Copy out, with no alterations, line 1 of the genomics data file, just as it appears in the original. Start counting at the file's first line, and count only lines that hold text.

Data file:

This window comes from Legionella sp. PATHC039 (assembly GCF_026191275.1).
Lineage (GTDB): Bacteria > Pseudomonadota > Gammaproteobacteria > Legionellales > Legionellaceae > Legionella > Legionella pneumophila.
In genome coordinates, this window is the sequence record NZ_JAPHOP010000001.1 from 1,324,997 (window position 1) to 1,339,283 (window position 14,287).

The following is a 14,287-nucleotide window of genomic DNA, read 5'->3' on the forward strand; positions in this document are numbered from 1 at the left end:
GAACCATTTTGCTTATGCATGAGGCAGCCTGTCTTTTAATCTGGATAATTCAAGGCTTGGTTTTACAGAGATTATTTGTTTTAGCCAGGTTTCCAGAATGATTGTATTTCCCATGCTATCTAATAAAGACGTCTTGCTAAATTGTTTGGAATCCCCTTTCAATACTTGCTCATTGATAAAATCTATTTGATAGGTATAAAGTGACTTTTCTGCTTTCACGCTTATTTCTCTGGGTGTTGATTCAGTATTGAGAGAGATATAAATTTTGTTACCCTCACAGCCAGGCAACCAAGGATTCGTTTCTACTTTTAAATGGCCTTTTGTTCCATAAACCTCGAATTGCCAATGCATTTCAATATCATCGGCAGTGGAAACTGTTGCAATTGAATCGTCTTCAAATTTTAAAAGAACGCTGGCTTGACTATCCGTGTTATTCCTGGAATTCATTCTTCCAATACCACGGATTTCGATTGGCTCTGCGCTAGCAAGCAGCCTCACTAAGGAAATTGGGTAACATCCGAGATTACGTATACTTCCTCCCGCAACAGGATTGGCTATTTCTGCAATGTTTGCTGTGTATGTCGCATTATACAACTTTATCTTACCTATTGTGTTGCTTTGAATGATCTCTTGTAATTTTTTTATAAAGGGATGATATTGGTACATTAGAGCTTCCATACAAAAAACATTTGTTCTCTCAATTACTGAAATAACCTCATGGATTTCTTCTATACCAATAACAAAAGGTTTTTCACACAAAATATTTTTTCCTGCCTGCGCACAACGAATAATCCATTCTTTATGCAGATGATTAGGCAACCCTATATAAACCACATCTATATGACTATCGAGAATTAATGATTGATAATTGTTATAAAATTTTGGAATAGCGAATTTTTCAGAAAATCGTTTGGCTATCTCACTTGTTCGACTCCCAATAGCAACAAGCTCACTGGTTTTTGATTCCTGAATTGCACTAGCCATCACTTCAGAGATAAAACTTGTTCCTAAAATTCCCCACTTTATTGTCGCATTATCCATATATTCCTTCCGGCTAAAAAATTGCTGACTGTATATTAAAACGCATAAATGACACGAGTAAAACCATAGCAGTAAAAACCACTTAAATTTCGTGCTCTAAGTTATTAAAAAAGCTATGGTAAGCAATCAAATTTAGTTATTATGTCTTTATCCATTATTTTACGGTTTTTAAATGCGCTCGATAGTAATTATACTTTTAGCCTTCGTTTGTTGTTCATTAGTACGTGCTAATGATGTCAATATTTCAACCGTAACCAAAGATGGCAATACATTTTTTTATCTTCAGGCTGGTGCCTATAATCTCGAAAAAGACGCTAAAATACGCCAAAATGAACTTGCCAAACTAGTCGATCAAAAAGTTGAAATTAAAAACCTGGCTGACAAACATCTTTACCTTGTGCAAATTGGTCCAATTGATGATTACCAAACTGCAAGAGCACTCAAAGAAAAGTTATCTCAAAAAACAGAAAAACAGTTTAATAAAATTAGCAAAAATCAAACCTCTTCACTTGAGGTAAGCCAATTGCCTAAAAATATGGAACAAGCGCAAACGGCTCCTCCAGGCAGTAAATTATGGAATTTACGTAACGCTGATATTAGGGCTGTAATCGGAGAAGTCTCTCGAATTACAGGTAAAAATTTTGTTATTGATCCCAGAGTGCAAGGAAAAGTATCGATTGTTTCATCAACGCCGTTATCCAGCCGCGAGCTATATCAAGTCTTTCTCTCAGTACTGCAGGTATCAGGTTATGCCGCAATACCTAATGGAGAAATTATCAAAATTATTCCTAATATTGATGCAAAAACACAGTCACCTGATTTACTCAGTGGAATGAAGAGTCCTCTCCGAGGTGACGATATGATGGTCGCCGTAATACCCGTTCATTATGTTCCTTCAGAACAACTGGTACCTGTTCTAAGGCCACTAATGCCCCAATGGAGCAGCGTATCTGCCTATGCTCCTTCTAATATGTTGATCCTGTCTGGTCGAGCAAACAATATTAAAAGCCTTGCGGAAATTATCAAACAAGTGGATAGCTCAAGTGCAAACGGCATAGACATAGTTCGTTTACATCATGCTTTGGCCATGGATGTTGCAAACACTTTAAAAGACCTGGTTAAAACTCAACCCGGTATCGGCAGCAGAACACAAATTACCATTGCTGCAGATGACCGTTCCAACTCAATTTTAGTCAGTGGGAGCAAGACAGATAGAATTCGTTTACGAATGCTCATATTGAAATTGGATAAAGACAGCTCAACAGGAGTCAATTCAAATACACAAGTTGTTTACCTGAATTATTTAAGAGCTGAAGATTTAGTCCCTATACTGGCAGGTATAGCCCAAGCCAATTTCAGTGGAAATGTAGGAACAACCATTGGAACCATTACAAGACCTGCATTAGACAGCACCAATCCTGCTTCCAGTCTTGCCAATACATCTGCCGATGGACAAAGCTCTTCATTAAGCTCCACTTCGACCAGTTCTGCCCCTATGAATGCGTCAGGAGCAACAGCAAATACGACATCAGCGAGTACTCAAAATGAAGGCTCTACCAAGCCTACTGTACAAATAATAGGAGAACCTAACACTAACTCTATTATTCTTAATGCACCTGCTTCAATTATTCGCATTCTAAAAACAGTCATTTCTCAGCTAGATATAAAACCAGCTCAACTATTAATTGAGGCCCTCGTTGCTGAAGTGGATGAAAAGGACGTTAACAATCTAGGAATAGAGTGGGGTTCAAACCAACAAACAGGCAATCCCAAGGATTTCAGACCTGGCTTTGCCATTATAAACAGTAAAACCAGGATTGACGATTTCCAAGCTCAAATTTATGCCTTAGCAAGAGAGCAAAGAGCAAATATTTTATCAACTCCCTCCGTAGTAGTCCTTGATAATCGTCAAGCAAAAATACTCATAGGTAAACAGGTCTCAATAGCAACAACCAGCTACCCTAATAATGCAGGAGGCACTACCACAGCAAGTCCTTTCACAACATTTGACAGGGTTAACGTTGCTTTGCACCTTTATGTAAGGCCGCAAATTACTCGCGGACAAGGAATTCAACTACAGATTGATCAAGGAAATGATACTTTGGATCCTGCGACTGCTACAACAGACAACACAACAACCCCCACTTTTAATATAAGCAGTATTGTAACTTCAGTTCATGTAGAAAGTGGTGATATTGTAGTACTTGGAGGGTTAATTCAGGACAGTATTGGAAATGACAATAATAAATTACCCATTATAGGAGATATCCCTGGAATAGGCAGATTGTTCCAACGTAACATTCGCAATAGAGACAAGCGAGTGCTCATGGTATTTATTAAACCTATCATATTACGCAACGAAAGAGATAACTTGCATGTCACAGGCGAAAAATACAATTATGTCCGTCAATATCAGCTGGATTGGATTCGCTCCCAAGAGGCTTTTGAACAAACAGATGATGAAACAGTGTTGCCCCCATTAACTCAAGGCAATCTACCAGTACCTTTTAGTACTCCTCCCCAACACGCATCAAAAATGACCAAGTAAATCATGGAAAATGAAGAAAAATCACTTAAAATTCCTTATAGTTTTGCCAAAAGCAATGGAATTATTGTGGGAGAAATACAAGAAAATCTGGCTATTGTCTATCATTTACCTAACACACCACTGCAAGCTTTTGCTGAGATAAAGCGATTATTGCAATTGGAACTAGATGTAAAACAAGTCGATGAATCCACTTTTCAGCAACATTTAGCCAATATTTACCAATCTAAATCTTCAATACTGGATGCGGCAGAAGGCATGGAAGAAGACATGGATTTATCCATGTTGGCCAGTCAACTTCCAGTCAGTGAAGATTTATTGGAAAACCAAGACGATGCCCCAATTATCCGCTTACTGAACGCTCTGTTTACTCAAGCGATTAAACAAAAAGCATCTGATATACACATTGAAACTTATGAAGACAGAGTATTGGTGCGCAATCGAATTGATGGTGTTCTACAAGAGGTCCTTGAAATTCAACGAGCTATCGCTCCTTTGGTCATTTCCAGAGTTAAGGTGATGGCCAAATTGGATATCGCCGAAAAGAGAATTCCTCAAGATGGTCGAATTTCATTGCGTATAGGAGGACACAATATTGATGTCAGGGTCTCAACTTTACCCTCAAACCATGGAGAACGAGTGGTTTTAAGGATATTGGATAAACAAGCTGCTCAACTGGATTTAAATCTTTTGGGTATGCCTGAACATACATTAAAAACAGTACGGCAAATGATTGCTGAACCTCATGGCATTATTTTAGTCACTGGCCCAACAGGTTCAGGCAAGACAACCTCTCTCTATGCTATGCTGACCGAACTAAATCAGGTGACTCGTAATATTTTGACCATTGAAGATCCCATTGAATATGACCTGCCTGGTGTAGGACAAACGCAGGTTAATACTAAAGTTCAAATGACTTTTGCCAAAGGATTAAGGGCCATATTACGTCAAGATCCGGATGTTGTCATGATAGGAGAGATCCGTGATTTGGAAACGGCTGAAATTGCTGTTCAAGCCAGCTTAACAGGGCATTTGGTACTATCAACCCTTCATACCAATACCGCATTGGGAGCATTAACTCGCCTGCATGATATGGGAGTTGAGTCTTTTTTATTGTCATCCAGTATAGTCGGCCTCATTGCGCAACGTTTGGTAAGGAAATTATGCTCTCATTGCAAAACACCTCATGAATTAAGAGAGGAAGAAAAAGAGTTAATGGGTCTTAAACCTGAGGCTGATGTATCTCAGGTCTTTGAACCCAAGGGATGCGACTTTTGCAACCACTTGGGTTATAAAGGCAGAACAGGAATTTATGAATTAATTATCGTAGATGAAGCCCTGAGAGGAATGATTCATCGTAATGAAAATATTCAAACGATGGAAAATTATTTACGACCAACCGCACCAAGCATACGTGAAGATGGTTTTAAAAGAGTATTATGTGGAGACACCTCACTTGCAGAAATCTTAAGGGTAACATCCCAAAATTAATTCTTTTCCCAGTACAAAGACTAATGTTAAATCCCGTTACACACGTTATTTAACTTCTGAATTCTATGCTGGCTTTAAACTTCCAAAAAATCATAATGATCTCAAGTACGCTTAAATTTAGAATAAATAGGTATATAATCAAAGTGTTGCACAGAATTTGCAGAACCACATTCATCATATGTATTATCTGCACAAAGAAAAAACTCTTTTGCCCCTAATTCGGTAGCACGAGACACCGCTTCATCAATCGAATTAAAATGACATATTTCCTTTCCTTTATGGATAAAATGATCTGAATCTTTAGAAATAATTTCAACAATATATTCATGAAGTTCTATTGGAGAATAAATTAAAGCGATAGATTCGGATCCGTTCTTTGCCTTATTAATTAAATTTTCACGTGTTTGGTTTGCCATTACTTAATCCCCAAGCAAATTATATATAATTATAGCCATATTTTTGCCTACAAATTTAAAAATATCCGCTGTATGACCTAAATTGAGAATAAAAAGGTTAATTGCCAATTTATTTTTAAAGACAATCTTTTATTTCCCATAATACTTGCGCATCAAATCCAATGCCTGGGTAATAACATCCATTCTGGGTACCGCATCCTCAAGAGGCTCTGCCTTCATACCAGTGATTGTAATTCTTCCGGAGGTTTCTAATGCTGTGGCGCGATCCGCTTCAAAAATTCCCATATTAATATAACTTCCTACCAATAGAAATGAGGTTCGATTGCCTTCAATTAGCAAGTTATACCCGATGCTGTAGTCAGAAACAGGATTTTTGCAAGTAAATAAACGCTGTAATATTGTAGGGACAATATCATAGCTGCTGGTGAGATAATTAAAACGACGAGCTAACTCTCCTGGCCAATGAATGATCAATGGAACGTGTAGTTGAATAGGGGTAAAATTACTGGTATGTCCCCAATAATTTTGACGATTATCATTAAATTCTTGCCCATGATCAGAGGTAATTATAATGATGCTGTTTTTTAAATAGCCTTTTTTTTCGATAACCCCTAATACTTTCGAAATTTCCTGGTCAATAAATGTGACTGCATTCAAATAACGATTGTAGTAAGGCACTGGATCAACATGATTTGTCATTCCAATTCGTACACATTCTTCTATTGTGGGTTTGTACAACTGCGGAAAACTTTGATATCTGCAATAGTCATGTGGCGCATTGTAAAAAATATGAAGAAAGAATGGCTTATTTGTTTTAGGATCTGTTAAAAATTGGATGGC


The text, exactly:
This window comes from Legionella sp. PATHC039 (assembly GCF_026191275.1).